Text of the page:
Never before in history has the US worked with a group and then opened the skies to have another US ally bomb and destroy it. On October 9, the Syrian Democratic Forces, a group of mostly Kurdish fighters who fought ISIS for five years and helped create a peaceful and stable area in northeast Syria, were bombed and bombarded by Turkey as US forces withdrew and watched.
In an unprecedented reversal for Washington’s policy in Syria the Americans armed, trained and encouraged the SDF to liberate wide swaths of Syria from ISIS only to turn around on October 6 and, under the leadership of US President Donald Trump, give Turkey the open skies and borders to attack US partner forces. Like thieves in the night, US forces withdrew from their positions without explanation, processes, discussions, or leaving behind people to monitor the area, and made it clear to Ankara that nothing would be done to impede an attack.
NATO appeared to give tacit approval to Turkey, a member state, to invade northeast Syria, while many European countries expressed concern. Some of these countries, such as the UK and France, had been partners with the US in the coalition against ISIS and had fought alongside the SDF for years. They too were not informed on October 6 as the US decided to say that ISIS detainees were not Turkey’s responsibility and that the US would withdraw from the border. Paris and London appear dismayed that Turkey has invaded, but like the US, they don’t want to do anything to prevent their SDF partners from being killed in airstrikes.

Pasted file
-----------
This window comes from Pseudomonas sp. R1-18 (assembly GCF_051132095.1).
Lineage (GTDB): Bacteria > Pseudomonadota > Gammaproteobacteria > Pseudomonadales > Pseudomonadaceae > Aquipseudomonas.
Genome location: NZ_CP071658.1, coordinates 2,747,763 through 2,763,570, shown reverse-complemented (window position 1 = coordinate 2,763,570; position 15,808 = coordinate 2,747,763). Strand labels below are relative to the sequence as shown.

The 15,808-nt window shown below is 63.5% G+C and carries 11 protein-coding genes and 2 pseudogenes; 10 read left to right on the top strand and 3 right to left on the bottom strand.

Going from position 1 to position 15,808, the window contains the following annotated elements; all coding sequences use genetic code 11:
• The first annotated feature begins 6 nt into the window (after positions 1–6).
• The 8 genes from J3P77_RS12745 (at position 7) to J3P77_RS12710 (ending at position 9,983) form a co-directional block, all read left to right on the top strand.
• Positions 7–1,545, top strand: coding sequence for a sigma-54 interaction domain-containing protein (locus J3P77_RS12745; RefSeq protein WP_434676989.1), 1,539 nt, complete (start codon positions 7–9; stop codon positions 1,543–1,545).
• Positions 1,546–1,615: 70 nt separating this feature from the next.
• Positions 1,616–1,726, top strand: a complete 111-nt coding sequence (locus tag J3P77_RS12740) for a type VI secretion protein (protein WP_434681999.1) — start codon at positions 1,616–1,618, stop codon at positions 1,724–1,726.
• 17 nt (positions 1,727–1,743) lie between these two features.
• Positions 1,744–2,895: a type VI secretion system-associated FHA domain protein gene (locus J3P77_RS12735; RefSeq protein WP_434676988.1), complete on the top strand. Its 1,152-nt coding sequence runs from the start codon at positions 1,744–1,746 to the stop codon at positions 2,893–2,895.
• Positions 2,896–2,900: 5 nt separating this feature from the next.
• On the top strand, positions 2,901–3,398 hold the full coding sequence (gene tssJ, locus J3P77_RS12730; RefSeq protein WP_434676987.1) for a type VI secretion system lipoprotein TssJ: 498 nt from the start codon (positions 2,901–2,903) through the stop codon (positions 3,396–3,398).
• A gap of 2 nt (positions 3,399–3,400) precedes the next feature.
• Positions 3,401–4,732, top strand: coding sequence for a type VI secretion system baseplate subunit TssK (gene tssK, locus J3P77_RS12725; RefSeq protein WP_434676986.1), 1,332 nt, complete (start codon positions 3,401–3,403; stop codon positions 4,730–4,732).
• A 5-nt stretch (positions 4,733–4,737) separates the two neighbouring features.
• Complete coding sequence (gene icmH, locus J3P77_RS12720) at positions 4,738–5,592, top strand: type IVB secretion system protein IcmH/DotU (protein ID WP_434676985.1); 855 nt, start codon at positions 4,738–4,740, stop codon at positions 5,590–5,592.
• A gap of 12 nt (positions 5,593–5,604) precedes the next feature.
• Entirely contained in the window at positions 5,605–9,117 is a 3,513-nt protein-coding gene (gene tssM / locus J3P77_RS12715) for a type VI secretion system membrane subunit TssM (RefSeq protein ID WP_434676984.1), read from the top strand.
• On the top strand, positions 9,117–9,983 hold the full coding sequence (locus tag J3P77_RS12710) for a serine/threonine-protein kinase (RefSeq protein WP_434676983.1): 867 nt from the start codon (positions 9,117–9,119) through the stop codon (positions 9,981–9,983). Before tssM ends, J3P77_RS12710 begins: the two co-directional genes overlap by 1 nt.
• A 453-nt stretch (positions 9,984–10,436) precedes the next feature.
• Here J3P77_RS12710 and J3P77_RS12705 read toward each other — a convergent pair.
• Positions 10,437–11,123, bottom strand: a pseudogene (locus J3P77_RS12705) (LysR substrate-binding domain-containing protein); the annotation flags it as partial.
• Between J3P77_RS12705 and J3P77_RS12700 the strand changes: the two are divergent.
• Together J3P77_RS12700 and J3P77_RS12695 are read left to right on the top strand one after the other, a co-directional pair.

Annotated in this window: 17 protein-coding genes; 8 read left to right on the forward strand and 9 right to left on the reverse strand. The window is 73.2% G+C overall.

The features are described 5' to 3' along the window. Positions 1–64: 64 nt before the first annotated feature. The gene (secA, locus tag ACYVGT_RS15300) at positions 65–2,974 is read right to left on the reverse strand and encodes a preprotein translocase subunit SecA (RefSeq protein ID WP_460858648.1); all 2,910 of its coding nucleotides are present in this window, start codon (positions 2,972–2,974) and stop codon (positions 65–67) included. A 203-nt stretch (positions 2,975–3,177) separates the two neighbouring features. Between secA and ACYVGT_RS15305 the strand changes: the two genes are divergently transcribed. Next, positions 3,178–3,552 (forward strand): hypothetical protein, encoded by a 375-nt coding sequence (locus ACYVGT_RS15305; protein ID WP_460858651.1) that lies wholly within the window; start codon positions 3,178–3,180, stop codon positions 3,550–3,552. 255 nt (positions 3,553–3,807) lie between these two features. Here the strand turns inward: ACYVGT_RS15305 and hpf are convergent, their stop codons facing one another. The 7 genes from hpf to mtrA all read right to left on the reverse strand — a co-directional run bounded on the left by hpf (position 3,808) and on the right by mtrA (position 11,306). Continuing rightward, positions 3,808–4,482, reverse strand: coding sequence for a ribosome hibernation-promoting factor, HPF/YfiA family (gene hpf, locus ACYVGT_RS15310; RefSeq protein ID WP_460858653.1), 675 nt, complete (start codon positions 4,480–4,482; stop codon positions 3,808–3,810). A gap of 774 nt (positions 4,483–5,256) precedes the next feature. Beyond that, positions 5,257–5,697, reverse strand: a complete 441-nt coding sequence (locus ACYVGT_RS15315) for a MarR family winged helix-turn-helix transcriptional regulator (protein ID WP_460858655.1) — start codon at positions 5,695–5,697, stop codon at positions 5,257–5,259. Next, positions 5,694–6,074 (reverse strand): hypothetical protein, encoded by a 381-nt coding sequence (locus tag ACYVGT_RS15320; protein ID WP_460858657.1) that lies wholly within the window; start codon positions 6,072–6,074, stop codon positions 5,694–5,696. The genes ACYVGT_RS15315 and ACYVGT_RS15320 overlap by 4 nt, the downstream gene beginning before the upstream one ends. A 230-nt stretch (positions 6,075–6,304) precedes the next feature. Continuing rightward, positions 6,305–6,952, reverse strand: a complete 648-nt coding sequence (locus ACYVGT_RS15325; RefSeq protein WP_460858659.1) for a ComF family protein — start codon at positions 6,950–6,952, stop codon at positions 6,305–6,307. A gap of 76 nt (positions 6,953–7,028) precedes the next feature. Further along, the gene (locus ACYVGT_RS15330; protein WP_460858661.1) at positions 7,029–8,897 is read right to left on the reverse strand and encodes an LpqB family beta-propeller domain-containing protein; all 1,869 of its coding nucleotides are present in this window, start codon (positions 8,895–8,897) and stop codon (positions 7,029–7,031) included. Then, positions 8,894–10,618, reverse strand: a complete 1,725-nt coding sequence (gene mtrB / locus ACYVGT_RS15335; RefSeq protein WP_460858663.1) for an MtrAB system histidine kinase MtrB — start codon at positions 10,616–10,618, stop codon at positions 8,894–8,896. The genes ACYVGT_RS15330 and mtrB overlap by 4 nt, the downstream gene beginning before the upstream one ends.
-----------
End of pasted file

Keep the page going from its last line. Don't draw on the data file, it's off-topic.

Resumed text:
Turkey informed the UN General Assembly of its plans in September. Although the military invasion of a foreign country, settling of people and confiscation of the lands of the indigenous inhabitants is usually illegal under international law, a new set of global rules have been created for Turkey’s operation.
The unprecedented nature of Turkey’s attack on Wednesday, bombing peaceful towns along the border with impunity, represents not only a setback for 30 years of US policies in the Middle East and around the world, but also a change in the concept of international law and the change in the way Western powers deal with partners that used to fight ISIS.
It came as a shock to the SDF that the US would withdraw so quickly and without explanation – without discussions or a process in place. They suffered around 11,000 casualties fighting ISIS, many of them alongside the US in battles such as Raqqa and Baghouz, pressed to complete the total defeat of the ISIS “caliphate,” only to then be told that now that ISIS was defeated, they would be abandoned.
Turkey has labeled its operation a “fountain of peace,” arguing that it is “clearing” the border area of “terrorists” up to a depth of 30 km. Turkey then intends to settle several million Arab refugees from other parts of Syria in the Kurdish part of northeast Syria, clearing Kurds from their historical lands to make way for up to 140 towns, 200,000 houses and billions in foreign investment.